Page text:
“Me and Sarah were just kind of talking back and forth,” Trewyn said. “Coach was definitely excited when I told her (about our talks), but to not break any NCAA rules, she obviously couldn’t do anything about it at the time.
“So she (Sarah) got her release forms from Quincy and talked to Coach, and it was done just like that. It’s definitely awesome to have her, and to get Rebekah as a package deal was awesome.”
Sarah Schumacher has played in all 27 games this season and has started the last 10. She scored in double figures in each of the WIAC Tournament games.
“She’s earned that opportunity to start,” Keri Carollo said. “There definitely is a myth out there that Division I and Division II are so much better than Division III, and they (transfers to DIII) will instantly have an impact. But there’s definitely a process of learning, understanding and being respectful of the level of play in our conference.
“Sarah has done a fantastic job growing all year ... and is playing really well right now.”
Rebekah Schumacher is more of a face of the Warhawks’ future, but she has averaged 8.6 minutes in 17 games played.
“It’s been a lot of fun,” Schumacher said. “But definitely a transition from playing in high school.”
“She has got so much skill-set, just as far as her knowledge of the game, the way she anticipates passes and sees the floor, her athleticism,” Carollo said. “She has a lot of qualities a coach can’t teach. Once we get her on the path to stronger decisions, she’s going to be amazing.”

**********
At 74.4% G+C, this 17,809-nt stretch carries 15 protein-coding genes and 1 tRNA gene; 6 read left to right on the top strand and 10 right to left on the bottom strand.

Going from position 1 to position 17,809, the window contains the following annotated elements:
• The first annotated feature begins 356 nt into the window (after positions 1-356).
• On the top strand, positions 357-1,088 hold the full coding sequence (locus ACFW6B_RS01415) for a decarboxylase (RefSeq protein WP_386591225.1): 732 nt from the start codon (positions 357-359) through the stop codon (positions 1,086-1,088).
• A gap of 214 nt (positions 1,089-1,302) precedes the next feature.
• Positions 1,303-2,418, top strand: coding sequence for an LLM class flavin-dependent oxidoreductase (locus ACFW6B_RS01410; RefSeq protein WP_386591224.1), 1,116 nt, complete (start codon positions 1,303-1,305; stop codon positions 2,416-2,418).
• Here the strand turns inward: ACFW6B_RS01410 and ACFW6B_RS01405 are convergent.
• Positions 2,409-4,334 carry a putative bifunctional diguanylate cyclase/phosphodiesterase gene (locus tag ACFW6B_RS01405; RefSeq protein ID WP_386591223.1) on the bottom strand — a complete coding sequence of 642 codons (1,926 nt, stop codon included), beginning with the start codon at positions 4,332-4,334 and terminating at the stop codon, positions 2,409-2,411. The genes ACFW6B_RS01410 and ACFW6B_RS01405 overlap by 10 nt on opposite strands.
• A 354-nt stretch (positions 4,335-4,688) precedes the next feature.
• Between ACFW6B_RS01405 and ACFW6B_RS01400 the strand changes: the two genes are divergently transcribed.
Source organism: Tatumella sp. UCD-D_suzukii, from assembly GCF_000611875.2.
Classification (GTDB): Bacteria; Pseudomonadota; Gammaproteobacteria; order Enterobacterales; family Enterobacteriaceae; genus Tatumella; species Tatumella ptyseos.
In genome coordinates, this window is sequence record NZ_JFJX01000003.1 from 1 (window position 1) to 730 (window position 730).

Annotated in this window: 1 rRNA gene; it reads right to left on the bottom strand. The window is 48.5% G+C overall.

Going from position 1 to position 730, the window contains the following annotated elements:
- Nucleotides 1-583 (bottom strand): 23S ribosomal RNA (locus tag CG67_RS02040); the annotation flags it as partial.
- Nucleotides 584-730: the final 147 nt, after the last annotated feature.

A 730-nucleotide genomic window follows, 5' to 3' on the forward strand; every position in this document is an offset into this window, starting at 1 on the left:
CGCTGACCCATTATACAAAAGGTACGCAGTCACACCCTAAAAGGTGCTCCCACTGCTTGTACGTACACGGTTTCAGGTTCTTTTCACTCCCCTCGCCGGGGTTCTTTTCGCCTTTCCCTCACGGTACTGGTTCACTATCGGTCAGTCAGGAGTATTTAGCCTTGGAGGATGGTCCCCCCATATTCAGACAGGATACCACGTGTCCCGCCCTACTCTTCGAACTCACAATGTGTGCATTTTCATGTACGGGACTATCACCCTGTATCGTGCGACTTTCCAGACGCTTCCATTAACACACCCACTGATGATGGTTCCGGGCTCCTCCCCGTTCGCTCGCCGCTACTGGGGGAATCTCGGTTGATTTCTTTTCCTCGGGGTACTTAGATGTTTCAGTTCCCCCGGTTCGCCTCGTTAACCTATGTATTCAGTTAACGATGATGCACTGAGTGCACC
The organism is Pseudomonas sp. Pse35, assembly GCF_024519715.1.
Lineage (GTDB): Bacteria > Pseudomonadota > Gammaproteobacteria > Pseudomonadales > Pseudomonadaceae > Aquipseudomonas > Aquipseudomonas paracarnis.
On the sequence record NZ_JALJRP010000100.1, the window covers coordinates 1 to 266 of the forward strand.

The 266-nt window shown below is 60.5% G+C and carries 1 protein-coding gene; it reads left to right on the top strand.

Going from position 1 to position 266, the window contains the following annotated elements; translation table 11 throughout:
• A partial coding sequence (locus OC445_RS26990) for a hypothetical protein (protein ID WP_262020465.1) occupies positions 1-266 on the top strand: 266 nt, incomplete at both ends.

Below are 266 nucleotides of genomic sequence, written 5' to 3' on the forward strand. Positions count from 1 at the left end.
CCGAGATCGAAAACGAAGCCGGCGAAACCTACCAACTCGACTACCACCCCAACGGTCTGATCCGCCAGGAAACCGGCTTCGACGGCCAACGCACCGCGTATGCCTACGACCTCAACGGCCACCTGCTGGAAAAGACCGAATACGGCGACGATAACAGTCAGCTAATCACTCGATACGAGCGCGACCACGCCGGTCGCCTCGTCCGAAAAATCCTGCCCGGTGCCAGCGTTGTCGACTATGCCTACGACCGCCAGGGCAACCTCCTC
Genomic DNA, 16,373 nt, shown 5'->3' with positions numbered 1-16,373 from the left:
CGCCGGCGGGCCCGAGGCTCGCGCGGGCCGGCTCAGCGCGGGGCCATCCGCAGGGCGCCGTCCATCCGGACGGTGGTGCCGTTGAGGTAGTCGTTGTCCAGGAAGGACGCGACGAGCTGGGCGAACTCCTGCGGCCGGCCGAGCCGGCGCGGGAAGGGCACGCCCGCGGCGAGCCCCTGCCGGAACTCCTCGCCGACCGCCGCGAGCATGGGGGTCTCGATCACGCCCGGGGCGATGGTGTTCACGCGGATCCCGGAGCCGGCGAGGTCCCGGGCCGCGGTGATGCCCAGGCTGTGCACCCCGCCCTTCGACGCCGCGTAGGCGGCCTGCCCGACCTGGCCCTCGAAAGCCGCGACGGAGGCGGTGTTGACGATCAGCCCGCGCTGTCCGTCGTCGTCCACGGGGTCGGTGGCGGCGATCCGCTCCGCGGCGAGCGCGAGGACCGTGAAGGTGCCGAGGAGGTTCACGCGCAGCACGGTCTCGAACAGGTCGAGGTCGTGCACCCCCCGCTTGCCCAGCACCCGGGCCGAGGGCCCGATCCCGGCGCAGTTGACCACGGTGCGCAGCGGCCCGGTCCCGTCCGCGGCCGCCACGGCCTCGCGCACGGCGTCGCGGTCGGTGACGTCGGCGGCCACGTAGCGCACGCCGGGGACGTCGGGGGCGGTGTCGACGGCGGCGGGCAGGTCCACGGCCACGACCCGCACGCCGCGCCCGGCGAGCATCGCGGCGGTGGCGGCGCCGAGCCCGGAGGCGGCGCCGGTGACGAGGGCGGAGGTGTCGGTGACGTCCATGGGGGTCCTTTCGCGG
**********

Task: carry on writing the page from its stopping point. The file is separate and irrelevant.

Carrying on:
For now, the Schumachers and Trewyn are embracing the few minutes they get to play together.
They were all on the floor together for a short stretch late in the first half of Saturday’s win over UW-Oshkosh. In a matter of seconds, the Schumacher sisters worked together to dig out a loose ball for a turnover, and at the other end, Trewyn found Sarah Schumacher on a cut to the basket and a layup that put the Warhawks up 24-18.
“There’s definitely some chemistry there,” Carollo said. “They’re used to each others’ movements on the court and their strengths and weaknesses. And they have the ability to help each other through tough times and cheer each other on when they do things well.”
They’re all hoping for more of the latter as they attempt to put together one last postseason run.
“We get kind of a second chance to accomplish some really big goals together,” Sarah Schumacher said.
This UW-W team is already the first in program history to win the WIAC regular-season and tournament titles in the same year. Trewyn would love nothing more than to make a deep NCAA tourney run.
“Me, Malia (Smith) and Andrea (Meinert) haven’t really gone deep in the tournament before,” Trewyn said, referencing her senior teammates. “The furthest we’ve gone is the second round. We’re focusing on each game, one by one, but we’re excited to see how far we can go.”
A whole city—and one neighborhood, in particular—will be watching.
Eric Schmoldt is sports editor of The Gazette. Email him at firstname.lastname@example.org